After conquering the world of music and ascending the pinnacle of New York’s cultural scene with America’s premier entertainment and lecture space, Steinway Hall, the Steinway family turned their interests towards the ‘high tech’ of their age: transportation.
The family needed to insure that workers and residents in their community could have the best of both worlds: easy access to big city Manhattan as well as the advantages of living in a small town like Long Island City. Besides, there were all those empty lots in their settlement that had to be sold. Transportation easy and cheap was the key.
Their deep pockets made the chronically ailing Long Island City street car lines easy prey. The family’s legendary brilliance at problem solving ensured that those street rails not only ran on time, but expanded into a regional network that was unthinkable prior to their involvement. In 1883 William Steinway incorporated the Steinway & Hunter’s Point Railroad Company as a holding company after merging the Long Island City street railways into one entity. He built a massive car depot with shops, offices and storage areas on the west side of Steinway Street above 20th Avenue.
The Steinways were just getting started.
During an 1888 trip to Europe William met Gottlieb Daimler who held patents on the first practical internal combustion engine powered by gasoline. After the two took a ten mile drive in Daimler’s new horseless carriage Steinway and Daimler agreed to a partnership, Daimler Motor Company, which would initially focus its attention on stand-alone engines and motor boat production. Although American roads, unlike those in Europe, were not yet ready for automobile, towns and cities around the country were in the midst of a great boom in street and highway construction. It was only a matter of time before the American public would be receptive to the automobile.
Their first shop was a little building on the east side of Steinway Street between 20th Avenue and 20th Road in 1890. One could argue the Automotive Age began there for at the same time Henry Ford was still feeding teaspoons of gasoline to an experimental motor in his wife’s kitchen.
In the early 1890s, William, as chair of the New York City subway commission, helped design the city’s transit network. On paper a series of lines were drawn connecting the Bronx and Brooklyn with Manhattan. He did not neglect this opportunity for his community: Long Island City/Astoria’s excellent transit is a legacy of this attention.
His dream remains incomplete to this day: the 31st Street elevated line was to originally reach North Beach, today’s LaGuardia Airport.
In 1892, the Steinway Railway company undertook a large-scale engineering project after William Steinway made the decision to switch from horse power to electrification of street railway network. A great power plant, built on the East River at 1st Street and 27th Avenue, had a large reserve capacity that enabled it to furnish power for his piano factory and sell power the local residents.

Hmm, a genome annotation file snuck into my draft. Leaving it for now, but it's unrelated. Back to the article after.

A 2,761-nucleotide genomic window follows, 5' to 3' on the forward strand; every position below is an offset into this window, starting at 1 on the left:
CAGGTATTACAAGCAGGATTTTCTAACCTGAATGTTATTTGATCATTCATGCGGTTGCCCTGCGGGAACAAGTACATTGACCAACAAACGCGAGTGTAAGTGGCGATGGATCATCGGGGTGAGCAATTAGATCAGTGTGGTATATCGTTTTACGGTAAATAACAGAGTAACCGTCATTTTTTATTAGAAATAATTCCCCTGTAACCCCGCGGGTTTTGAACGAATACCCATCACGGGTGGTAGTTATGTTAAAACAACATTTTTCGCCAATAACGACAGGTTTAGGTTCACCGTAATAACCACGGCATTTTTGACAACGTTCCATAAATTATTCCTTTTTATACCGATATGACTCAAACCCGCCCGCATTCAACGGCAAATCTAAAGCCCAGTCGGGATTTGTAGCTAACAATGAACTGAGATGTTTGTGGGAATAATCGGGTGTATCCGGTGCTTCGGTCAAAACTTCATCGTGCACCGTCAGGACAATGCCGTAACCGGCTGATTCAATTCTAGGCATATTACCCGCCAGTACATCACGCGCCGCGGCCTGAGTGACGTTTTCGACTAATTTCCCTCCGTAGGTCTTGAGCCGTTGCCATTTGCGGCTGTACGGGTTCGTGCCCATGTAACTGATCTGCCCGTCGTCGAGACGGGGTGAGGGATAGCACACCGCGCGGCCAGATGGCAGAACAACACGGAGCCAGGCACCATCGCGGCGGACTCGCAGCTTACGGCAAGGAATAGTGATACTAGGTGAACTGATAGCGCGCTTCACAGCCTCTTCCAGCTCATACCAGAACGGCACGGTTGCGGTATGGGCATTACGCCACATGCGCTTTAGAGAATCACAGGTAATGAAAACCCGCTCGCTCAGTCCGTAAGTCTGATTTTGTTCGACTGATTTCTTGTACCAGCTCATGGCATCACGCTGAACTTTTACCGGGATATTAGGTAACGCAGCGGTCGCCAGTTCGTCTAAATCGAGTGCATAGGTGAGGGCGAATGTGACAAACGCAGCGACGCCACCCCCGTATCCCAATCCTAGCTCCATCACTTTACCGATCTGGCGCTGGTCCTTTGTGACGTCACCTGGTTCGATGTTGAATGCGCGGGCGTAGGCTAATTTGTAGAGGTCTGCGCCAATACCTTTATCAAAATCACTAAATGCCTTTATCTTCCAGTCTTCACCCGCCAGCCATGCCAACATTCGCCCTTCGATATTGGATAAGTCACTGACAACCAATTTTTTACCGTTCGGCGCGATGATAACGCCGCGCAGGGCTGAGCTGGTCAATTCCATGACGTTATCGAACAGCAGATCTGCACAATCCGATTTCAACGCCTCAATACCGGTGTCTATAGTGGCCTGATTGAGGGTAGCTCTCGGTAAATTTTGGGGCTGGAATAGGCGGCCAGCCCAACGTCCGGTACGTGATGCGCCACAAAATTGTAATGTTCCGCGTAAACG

Things suddenly took a quick turn. Daimler, beset by legal problems, could not contribute his share of the joint venture. Patience wore thin. “I have serious apprehensions as to monetary outlook,” William wrote in his diary, “and curse its draining me of money and resolve to stop it.”
William’s troubles where just beginning as his health was failing. A planned East River Tunnel linking the intersection of Vernon and Jackson with the Grand Central Terminal was halted after only a few months when a tremendous explosion killed and injured scores and literally rocked Hunters Point off its foundations.
In a scramble to retrench the Steinways sold their traction interests to a Philadelphia syndicate in the fall of 1895. The new entity, the New York & Queens Railway, went on to knit the scattered hamlets and villages of Queens together.
When William Steinway died in 1896 the Steinways liquidated their Daimler interests (the factory had built only one automobile) and stepped back from syndicates formed for transportation projects as the Queensboro Bridge and the East River Tunnel. Nephews studying engineering were called back to the factory to run departments that made pianos. The Daimler factory was destroyed in a 1907 fire.
The late Henry Z. Steinway, who had an office in Steinway Hall had a fascinating collection on Steinway memorabilia. One of the items was a map, attached to a prospectus, which outlined plans for vast New York metropolitan transit system. A single rail line linked New Jersey with Manhattan, Long Island, and New England. Tunnels were planned under the Hudson and the East Rivers. A viaduct headed up 21st Street and crossed into the Bronx by way of bridge over the Hell Gate.
Throughout the closing decades of the 19th century, the country remained in locked in depression. The Steinways never could raise money for their dream. It remained in a file cabinet for a century.
If William could have lived a few years into the 20th Century it would have been so different. Trusts and monopolies were able to command sums of money undreamed by families as wealthy as even the Steinways. By 1917, the Pennsylvania Railroad brushed off those plans and built the Sunnyside Yards, Pennsylvania Station, and a rail system that connected our city to both with New England as well as the American heartland. William’s New York subway network collected its first fare in 1904. The East River tunnel, still called the ‘Steinway Tubes,’ opened in 1915 (the 7 Train runs through it). By 1918 automobiles were commonplace.
If William had reached his mid-80s and he would have seen his dreams become reality.
One can argue that Long Island City, the Borough of Queens, the City of New York and our metropolitan region developed in the ways that it did because of those dreams the Steinways had while looking out over their village from a mansion on an Astoria hill.
Next: Renaissance Man